Although these are amazing, they aren’t the only beautiful and brilliant fungi around the world. Stay tuned to Stories So Wild for more fungi-related posts!
There are more than 25,000 documented species of orchids in the world and they’ve been around since before the continental drift 200 millionyears ago.
The smallest orchid in the world is in Ecuador. It is only 2.1mm long and it requires a microscope to examine. It’s petals are so thin and transparent, scientists believe they resemble the size and texture of human cells.
There is an orchid called the Bee Orchid, whose petals and fragrance resemble a bee. The orchid uses its unique appearance and fragrance to attract male bees, to stimulate pollination.
Orchid seeds are really tiny – smaller than a dust particle. That’s why some orchids take up to 15 years just to germinate. Many of the full-grown potted orchids found in stores are often decades old!
Rare orchids can get really expensive. Some of the most expensive orchid plants are – Rotchschild’s orchid ($5,000 per plant), Fire lilies ($10-$20 per stem), Yellow And Purple Lady Slipper (Critically endangered – Priceless) and Ghost Orchid (Critically endangered – Priceless).
That vanilla-flavoured ice cream you love so much? It’s derived from an orchid. The Vanilla planifolia is a type of orchid, whose leaves are used to derive the vanilla flavouring used in food and beverages. Additionally, when someone talks about “vanilla beans”, they’re actually referring to orchid seeds.
Animals turn cannibalistic for a variety of reasons – hunger, lack of mates, competition for territory – to name a few. But have you ever heard of cannibalistic plants? There are carnivorous plants for sure. But are there plants that love their veggies? Turns out, yes there are.
When scientists discovered that plants could be carnivorous, they were shocked. The discovery just went against the grain. But when they found out that plants could get cannibalistic too; it was a discovery that they just couldn’t wrap their heads around.
When plants eat their kin
When we talk about cannibalism in plants, we talk about plants which use other plants as food/prey as a parasite would its host.
The most fundamental way of segregating all parasitic plants is looking at how they function. Some parasitic plants affect the prey’s xylem (tissues near the roots), while others attack the prey’s phloem (tissues near the leaves). These plants grow hook-like ‘roots’ called haustoria, which they use to hang onto their hosts. The haustoria are also used to absorb nutrients from the host plants.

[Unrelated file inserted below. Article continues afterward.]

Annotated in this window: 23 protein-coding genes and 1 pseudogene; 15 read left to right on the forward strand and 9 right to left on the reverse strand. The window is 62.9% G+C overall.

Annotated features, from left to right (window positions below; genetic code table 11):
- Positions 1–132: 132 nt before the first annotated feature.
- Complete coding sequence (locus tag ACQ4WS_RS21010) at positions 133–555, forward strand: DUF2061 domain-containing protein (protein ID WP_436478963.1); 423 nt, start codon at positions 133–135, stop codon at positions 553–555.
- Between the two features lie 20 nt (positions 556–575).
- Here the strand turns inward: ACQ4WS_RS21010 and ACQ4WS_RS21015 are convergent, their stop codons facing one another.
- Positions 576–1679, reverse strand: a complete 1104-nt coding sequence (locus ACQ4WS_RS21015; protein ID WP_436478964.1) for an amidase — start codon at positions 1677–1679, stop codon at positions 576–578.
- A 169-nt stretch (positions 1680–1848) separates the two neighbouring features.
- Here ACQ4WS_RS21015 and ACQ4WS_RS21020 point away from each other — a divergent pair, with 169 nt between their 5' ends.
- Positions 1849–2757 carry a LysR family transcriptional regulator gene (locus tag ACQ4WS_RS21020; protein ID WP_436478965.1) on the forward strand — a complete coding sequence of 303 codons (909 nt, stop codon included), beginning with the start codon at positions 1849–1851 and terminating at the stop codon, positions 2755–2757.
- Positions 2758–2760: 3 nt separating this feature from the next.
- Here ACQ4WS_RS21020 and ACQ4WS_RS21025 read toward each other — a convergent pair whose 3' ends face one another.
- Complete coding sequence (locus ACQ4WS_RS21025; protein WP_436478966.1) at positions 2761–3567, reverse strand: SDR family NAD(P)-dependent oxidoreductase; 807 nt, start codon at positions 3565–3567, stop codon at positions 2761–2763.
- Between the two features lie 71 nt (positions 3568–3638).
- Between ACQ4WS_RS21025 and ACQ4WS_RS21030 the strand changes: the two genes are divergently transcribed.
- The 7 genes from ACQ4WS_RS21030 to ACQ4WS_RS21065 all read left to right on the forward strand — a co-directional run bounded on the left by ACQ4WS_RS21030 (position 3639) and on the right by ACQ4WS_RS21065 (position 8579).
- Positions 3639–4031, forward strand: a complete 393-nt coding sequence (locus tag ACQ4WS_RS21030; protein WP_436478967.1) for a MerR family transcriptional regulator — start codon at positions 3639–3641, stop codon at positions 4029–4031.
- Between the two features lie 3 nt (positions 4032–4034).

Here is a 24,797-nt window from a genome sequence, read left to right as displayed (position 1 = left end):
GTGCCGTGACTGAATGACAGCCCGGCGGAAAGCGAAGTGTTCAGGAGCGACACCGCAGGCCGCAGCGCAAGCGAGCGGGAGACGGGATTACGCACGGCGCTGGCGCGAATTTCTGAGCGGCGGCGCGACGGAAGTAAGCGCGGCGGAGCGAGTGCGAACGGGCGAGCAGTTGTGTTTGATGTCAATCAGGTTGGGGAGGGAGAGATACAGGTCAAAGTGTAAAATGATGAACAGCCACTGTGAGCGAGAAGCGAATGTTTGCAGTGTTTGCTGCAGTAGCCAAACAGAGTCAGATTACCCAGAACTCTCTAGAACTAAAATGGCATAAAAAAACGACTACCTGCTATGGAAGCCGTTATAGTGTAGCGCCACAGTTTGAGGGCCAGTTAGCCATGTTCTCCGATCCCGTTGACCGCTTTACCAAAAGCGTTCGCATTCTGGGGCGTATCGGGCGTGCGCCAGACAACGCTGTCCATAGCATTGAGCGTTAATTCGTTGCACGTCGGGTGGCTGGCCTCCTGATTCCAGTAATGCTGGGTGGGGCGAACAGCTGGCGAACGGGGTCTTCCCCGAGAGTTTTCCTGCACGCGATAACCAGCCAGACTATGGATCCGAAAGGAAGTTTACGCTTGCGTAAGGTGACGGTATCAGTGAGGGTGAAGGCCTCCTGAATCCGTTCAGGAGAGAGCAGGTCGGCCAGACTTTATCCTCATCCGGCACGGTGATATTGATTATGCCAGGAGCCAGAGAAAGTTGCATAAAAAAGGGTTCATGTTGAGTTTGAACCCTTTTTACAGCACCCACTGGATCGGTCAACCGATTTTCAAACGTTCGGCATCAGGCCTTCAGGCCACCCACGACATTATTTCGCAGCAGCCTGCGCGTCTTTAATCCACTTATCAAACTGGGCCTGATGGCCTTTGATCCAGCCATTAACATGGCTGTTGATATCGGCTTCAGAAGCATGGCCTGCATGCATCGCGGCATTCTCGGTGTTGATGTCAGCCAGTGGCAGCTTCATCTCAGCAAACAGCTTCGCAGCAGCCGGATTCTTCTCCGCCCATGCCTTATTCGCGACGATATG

Dodder, aka cuscata, is a type of stem parasite that creeps and climbs around the stems and leaves of plants, biting into the plant using its haustoria and sucking out its juices. Hydnora is a root parasitic plant that sinks its haustoria into the roots of its prey, draining the plant of all its nutrients and juices.
Parasitic plants and photosynthesis
Another way of segregating parasitic plants is to understand whether they photosynthesize or not. In this case, there are two types of parasitic plants:
Holoparasitic plants are a nightmare for gardeners around the world. These are non-photosynthesizing parasitic plants which rely solely on feeding-off other plants. They are extremely dangerous to plant health and some species lead to 100% mortality in the affected population if care isn’t taken to get rid of them.
Luckily, holoparasitic plants are quite ‘friendly’ to gardeners. They take a very long time to dry out their hosts, which gives gardeners and nursery caretakers plenty of time to tackle them. The dodder is a great example of a holoparasitic plant that is completely dependent on its host for nutrition.
Other holoparasites are squawroot, toothwort, broomrape and beechdrop.
Hemiparasitic plants derive food in two ways. They photosynthesize and gain valuable nutrition from the sun and soil just like any other plant. But they also leech-off neighbouring plants as parasites.
Since hemiparasitic plants also photosynthesize, they don’t actively feed-off other plants. It is only when they are unable to get nutrients from the sun and soil or they stand the chance of getting better nutrients from other plants that they turn parasitic.
Examples of hemiparasitic plants are mistletoe, Indian sandalwood, rattle plants, Indian paintbrush and velvetbells.
Parasitic plants and symbiotic relationships
Finally, the third way of segregating parasitic plants is to understand their relationship with their prey. Myco-heterotrophs are plants that appear to have a parasitic-symbiotic relationship with other plants.
A great example is the relationship between orchids and fungi. The orchids tap into the fungi’s mycorrhizal networks (tubular, filament-like structures that connect fungi to each other and other plants underground) and steal water, minerals and nutrients from the fungi.
Myco-heterotrophs can be either hemiparasitic or holoparasitic and despite masquerading as a symbiotic host, they add no visible value to the fungi.
The curse of the Vampire
Parasitic, cannibalistic plants do not root anywhere. Instead, the seeds look for a host and latch onto the host using the haustoria. A few days after feeding-off their host, the plants begin to voraciously multiply. Soon, the parasites grow to such an extent that they completely cover up their hosts and take over the neighbouring population. The food source is soon sucked dry and killed.
This feature of parasitic plants has earned them their scary title – The Vampire Plants.